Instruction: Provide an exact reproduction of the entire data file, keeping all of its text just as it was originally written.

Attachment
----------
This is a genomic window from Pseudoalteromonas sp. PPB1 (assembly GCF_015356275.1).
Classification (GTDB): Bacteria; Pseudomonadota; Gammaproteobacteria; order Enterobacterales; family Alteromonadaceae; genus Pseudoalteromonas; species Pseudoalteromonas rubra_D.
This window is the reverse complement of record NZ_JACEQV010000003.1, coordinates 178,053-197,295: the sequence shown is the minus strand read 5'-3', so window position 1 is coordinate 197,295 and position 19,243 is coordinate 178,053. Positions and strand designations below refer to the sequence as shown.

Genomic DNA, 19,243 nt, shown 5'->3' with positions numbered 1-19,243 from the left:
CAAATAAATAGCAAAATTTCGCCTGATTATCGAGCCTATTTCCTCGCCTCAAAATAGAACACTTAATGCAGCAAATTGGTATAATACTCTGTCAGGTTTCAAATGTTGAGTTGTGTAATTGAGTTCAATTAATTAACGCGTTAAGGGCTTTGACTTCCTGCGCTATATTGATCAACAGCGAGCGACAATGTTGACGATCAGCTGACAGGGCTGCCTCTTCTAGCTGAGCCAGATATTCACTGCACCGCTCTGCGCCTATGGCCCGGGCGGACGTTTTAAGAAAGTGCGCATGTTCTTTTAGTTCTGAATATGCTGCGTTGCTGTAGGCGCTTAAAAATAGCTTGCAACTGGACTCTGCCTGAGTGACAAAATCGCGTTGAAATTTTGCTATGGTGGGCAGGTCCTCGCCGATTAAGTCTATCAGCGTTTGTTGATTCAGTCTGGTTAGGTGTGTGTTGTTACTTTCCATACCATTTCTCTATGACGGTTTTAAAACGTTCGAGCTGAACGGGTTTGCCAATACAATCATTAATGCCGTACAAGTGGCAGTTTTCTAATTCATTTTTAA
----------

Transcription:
This is a genomic window from Pseudoalteromonas sp. PPB1 (assembly GCF_015356275.1).
Classification (GTDB): Bacteria; Pseudomonadota; Gammaproteobacteria; order Enterobacterales; family Alteromonadaceae; genus Pseudoalteromonas; species Pseudoalteromonas rubra_D.
This window is the reverse complement of record NZ_JACEQV010000003.1, coordinates 178,053-197,295: the sequence shown is the minus strand read 5'-3', so window position 1 is coordinate 197,295 and position 19,243 is coordinate 178,053. Positions and strand designations below refer to the sequence as shown.

Genomic DNA, 19,243 nt, shown 5'->3' with positions numbered 1-19,243 from the left:
CAAATAAATAGCAAAATTTCGCCTGATTATCGAGCCTATTTCCTCGCCTCAAAATAGAACACTTAATGCAGCAAATTGGTATAATACTCTGTCAGGTTTCAAATGTTGAGTTGTGTAATTGAGTTCAATTAATTAACGCGTTAAGGGCTTTGACTTCCTGCGCTATATTGATCAACAGCGAGCGACAATGTTGACGATCAGCTGACAGGGCTGCCTCTTCTAGCTGAGCCAGATATTCACTGCACCGCTCTGCGCCTATGGCCCGGGCGGACGTTTTAAGAAAGTGCGCATGTTCTTTTAGTTCTGAATATGCTGCGTTGCTGTAGGCGCTTAAAAATAGCTTGCAACTGGACTCTGCCTGAGTGACAAAATCGCGTTGAAATTTTGCTATGGTGGGCAGGTCCTCGCCGATTAAGTCTATCAGCGTTTGTTGATTCAGTCTGGTTAGGTGTGTGTTGTTACTTTCCATACCATTTCTCTATGACGGTTTTAAAACGTTCGAGCTGAACGGGTTTGCCAATACAATCATTAATGCCGTACAAGTGGCAGTTTTCTAATTCATTTTTAA